An Indiana GOP committee removed April Johnson from her post as Madison Township committeeman Tuesday over her public support for a non-Republican candidate in last year’s Montgomery County commissioner race.
The committee ruled that Johnson violated GOP rules by signing and circulating petitions for independent Jacob Arthur to run against Republican John Frey in November’s general election and then posting Facebook messages backing Arthur’s unsuccessful bid. Frey formally complained to the party after the election.
Johnson disputed the ruling and is demanding to be reinstated, claiming in part that the committee waited too long under the party’s rules to conduct the hearing.
The complaint was originally filed with the party’s Fourth District committee in December, giving members 45 days to hear the case. Frey provided copies of the petitions and Facebook posts, which included a photo of an Arthur campaign sign in Johnson’s yard.
State GOP rules define a Republican in good standing as a party member “who supports Republican nominees and who does not actively or openly support another candidate against a Republican nominee.”
Frey later withdrew the motion to allow committee chair Randy Head to contact Johnson, who received a letter about the alleged violations.
Johnson claims Arthur is a Republican who had to file as an independent to enter the commissioner race, and she believes his platform was more aligned with Republicans’ views. Head gave Johnson an opportunity to resign before the process moved forward.
Frey resubmitted the complaint Feb. 3, which restarted the clock on calling a hearing. Johnson claims she hadn’t been notified or shown proof that the complaint was refiled.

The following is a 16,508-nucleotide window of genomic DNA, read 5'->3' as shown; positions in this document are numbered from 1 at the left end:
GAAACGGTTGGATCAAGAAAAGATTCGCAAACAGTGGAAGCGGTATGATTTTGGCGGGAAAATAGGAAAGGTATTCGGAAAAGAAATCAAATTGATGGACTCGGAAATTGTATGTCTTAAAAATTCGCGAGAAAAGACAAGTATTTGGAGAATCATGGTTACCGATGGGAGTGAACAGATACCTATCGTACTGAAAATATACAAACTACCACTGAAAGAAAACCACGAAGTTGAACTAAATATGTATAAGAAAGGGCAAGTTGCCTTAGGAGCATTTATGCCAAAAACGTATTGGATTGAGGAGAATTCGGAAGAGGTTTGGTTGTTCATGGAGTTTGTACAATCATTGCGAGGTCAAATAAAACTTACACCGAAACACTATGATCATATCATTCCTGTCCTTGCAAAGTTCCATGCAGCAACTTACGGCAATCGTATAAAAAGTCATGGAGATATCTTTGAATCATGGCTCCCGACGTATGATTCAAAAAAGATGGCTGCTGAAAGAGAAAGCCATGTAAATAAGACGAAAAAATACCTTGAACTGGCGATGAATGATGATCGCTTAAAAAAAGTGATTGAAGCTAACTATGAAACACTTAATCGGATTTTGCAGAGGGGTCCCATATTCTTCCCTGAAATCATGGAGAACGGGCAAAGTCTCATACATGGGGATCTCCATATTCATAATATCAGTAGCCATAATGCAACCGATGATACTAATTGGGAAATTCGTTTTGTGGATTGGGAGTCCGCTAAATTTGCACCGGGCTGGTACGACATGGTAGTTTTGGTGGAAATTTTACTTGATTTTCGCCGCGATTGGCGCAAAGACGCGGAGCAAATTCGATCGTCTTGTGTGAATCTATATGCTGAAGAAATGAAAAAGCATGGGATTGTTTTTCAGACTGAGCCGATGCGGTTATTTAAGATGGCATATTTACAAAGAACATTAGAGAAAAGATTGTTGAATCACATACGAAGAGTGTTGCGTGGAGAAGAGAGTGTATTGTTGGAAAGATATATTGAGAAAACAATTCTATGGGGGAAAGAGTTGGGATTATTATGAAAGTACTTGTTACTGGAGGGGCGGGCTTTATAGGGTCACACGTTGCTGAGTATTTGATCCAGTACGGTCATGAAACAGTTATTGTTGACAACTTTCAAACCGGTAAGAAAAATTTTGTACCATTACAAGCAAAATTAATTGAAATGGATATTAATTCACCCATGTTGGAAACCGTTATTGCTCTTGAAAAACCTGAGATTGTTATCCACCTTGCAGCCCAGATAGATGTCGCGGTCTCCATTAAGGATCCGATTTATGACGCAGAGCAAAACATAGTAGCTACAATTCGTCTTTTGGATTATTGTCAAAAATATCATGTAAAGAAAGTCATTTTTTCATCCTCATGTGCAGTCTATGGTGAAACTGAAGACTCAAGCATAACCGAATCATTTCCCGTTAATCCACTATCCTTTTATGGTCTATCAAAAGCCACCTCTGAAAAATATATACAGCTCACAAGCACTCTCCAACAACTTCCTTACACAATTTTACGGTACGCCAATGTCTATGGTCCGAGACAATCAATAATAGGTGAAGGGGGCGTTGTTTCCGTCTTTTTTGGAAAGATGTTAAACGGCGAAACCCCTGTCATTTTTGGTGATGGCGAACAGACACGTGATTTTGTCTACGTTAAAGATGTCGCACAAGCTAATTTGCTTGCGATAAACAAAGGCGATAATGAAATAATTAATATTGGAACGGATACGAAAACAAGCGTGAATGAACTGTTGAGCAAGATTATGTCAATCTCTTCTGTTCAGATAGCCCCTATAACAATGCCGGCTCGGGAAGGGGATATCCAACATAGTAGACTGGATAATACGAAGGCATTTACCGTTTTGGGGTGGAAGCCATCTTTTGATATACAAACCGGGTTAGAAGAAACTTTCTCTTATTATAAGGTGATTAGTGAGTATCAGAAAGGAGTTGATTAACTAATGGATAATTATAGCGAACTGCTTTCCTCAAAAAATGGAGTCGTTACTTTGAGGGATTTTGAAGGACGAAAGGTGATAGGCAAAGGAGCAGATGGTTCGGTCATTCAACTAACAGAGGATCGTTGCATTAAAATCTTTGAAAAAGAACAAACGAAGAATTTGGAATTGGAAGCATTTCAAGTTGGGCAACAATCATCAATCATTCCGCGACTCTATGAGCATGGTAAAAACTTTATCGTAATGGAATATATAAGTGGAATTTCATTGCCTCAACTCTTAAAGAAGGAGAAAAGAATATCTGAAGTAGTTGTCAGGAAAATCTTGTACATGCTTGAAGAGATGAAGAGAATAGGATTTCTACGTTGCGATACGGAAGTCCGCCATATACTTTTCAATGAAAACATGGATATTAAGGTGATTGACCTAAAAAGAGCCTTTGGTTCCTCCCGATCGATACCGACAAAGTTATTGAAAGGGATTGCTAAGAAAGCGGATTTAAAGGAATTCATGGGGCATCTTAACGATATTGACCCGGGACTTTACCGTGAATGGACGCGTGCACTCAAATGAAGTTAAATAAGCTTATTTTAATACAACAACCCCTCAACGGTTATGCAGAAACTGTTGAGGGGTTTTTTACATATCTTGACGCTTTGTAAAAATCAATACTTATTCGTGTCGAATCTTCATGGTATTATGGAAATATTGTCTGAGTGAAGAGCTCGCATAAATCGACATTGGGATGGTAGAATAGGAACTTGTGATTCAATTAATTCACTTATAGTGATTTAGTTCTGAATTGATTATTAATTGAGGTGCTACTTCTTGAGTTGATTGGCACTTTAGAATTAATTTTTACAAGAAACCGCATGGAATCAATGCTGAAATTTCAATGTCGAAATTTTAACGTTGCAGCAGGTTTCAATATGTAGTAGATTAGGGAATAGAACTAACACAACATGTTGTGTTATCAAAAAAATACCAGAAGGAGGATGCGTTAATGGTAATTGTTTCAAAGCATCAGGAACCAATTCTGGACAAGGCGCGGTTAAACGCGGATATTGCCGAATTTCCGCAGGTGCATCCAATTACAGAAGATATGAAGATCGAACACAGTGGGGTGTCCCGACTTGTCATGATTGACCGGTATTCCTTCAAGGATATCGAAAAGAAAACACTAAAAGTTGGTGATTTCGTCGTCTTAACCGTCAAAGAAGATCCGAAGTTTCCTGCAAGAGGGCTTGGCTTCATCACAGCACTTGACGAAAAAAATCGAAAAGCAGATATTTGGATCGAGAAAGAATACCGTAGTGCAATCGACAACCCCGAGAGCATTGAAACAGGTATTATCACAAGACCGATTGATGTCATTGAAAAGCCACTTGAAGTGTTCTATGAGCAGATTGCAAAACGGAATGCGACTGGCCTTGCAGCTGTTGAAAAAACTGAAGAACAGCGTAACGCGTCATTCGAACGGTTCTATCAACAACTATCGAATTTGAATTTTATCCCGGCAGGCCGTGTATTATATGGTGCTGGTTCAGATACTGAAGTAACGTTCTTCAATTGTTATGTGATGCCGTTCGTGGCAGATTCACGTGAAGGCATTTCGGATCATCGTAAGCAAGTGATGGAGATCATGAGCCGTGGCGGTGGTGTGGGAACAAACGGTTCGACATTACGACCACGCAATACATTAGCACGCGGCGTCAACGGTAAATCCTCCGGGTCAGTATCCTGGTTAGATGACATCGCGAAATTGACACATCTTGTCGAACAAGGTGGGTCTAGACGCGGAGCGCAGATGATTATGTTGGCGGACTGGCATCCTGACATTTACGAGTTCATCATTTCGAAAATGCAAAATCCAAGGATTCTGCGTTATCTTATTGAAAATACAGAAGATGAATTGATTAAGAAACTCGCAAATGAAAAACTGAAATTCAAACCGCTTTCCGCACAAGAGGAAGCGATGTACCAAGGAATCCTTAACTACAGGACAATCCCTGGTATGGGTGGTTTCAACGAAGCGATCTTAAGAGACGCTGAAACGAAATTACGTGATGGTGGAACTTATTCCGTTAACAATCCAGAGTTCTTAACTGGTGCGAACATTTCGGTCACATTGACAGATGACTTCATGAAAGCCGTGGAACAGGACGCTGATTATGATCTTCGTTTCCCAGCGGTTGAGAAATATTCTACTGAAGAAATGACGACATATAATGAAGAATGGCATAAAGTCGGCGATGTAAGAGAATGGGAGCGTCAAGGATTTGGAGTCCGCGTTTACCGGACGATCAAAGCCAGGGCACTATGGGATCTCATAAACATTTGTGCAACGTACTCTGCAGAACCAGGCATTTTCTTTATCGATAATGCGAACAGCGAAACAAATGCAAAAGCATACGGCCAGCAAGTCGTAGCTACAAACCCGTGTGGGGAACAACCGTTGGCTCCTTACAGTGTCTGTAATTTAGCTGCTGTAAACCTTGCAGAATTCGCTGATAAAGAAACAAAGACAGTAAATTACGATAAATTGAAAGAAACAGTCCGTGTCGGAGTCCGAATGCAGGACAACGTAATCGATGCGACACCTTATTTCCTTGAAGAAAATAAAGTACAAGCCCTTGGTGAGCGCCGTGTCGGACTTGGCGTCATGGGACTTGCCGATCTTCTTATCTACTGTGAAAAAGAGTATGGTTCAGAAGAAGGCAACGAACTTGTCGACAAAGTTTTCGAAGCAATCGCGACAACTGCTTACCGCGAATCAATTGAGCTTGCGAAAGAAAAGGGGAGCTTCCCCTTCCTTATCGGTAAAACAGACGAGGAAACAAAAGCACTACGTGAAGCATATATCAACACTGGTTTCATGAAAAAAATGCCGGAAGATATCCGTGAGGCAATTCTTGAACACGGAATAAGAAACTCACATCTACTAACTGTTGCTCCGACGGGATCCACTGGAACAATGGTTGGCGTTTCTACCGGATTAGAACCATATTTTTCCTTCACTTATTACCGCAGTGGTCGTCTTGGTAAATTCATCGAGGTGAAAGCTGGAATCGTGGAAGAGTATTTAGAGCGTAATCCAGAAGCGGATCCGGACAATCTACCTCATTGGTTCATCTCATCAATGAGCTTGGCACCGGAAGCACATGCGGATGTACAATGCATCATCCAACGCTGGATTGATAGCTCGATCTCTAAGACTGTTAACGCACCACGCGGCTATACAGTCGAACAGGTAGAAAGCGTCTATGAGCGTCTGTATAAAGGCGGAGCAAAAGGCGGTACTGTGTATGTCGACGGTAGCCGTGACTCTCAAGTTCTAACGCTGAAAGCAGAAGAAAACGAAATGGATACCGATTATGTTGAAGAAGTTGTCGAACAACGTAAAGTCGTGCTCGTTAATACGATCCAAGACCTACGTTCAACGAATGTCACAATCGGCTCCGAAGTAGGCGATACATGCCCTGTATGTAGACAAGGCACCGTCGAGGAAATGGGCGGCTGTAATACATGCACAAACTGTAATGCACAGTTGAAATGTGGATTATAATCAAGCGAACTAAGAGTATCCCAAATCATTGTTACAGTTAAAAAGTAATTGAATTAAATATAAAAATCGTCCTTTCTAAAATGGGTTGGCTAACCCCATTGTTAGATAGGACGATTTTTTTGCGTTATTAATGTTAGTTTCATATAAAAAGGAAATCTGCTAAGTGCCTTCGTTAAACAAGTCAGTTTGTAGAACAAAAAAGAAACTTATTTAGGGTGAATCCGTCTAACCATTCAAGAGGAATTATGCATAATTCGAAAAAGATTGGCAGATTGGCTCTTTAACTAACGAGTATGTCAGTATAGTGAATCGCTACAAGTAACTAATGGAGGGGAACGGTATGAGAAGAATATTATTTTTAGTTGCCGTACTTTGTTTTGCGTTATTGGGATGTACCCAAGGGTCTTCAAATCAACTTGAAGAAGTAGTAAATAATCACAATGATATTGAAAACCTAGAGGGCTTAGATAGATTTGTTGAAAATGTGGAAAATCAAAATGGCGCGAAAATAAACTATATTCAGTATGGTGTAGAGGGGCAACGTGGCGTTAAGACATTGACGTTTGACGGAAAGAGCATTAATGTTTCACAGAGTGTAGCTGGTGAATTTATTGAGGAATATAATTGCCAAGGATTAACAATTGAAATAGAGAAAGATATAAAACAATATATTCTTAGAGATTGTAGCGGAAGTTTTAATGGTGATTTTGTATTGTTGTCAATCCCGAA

Johnson addressed her concerns about the timetable before the committee, pointing to the section of party rules that lays out the timeline for setting hearings.
“According to this code, this is an illegal proceeding. Shall I proceed or shall we wrap it up with that?” Johnson said in her opening statement during the closed-door hearing, which she provided to the Journal Review.
Johnson told the committee that concerns about her signature on Arthur’s petitions should have been brought forward immediately. She denied endorsing or actively campaigning for Arthur and said that a Madison Township citizen’s Facebook post suggesting Johnson supported the third-party bid does not qualify as an endorsement.
Johnson also referenced an official complaint she said was once filed against a former Republican precinct committeeman and his wife for placing a Democratic candidate’s sign in his yard. Johnson claimed no punitive action was taken against the couple and they remain active in the local GOP.
She also claimed that Frey, after losing a primary race for county council, worked to recruit independent Mark Smith to run against the Republican candidate in the general election.
Frey, who was also given an opportunity to address the committee, did not return a text message seeking comment about the hearing. He earlier told the Journal Review that a Republican precinct chair cannot represent the party members in their township by supporting a non-Republican candidate in an election.
Frey lost the committeeman seat to Johnson last spring but narrowly survived Johnson’s primary bid on the same ballot.
District committees began handling local party complaints after a rule change in 2019 that sought to make hearings more impartial.
“I think it tries to remove personal relationships from the equation and we’re just trying to make an objective decision: was a state party rule violated, and in this case it was,” Head said.
Under GOP rules, Johnson can formally appeal the district’s ruling to the state committee.
County chair Dan Guard has 30 days to appoint a replacement for the rest of the term, which expires in 2025. Frey says he does not want reinstated to the seat.